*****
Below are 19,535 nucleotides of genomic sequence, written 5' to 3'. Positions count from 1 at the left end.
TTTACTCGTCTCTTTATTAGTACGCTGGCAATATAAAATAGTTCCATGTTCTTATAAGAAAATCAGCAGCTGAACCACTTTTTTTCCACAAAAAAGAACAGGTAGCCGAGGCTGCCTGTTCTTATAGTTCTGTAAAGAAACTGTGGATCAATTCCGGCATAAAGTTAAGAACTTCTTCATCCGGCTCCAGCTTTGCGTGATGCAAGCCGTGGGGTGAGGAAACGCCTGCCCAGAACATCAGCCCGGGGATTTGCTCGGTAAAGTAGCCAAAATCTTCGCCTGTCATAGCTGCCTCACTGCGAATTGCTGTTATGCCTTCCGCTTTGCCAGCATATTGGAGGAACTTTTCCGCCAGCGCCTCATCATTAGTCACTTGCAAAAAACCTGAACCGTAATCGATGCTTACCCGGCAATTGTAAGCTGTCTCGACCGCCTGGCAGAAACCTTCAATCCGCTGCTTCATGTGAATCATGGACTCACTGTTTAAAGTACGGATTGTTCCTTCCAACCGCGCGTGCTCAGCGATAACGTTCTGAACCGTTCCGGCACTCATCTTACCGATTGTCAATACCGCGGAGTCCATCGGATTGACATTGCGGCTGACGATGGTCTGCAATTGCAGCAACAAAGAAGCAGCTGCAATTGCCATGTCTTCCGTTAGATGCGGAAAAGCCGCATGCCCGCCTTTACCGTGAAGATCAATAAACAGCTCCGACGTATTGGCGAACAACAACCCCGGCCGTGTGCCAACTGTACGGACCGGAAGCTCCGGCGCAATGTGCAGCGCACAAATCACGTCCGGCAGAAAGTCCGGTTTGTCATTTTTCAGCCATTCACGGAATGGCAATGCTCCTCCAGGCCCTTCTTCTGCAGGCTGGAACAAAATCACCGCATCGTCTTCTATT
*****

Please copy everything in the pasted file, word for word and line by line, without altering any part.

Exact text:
Below are 19,535 nucleotides of genomic sequence, written 5' to 3'. Positions count from 1 at the left end.
TTTACTCGTCTCTTTATTAGTACGCTGGCAATATAAAATAGTTCCATGTTCTTATAAGAAAATCAGCAGCTGAACCACTTTTTTTCCACAAAAAAGAACAGGTAGCCGAGGCTGCCTGTTCTTATAGTTCTGTAAAGAAACTGTGGATCAATTCCGGCATAAAGTTAAGAACTTCTTCATCCGGCTCCAGCTTTGCGTGATGCAAGCCGTGGGGTGAGGAAACGCCTGCCCAGAACATCAGCCCGGGGATTTGCTCGGTAAAGTAGCCAAAATCTTCGCCTGTCATAGCTGCCTCACTGCGAATTGCTGTTATGCCTTCCGCTTTGCCAGCATATTGGAGGAACTTTTCCGCCAGCGCCTCATCATTAGTCACTTGCAAAAAACCTGAACCGTAATCGATGCTTACCCGGCAATTGTAAGCTGTCTCGACCGCCTGGCAGAAACCTTCAATCCGCTGCTTCATGTGAATCATGGACTCACTGTTTAAAGTACGGATTGTTCCTTCCAACCGCGCGTGCTCAGCGATAACGTTCTGAACCGTTCCGGCACTCATCTTACCGATTGTCAATACCGCGGAGTCCATCGGATTGACATTGCGGCTGACGATGGTCTGCAATTGCAGCAACAAAGAAGCAGCTGCAATTGCCATGTCTTCCGTTAGATGCGGAAAAGCCGCATGCCCGCCTTTACCGTGAAGATCAATAAACAGCTCCGACGTATTGGCGAACAACAACCCCGGCCGTGTGCCAACTGTACGGACCGGAAGCTCCGGCGCAATGTGCAGCGCACAAATCACGTCCGGCAGAAAGTCCGGTTTGTCATTTTTCAGCCATTCACGGAATGGCAATGCTCCTCCAGGCCCTTCTTCTGCAGGCTGGAACAAAATCACCGCATCGTCTTCTATT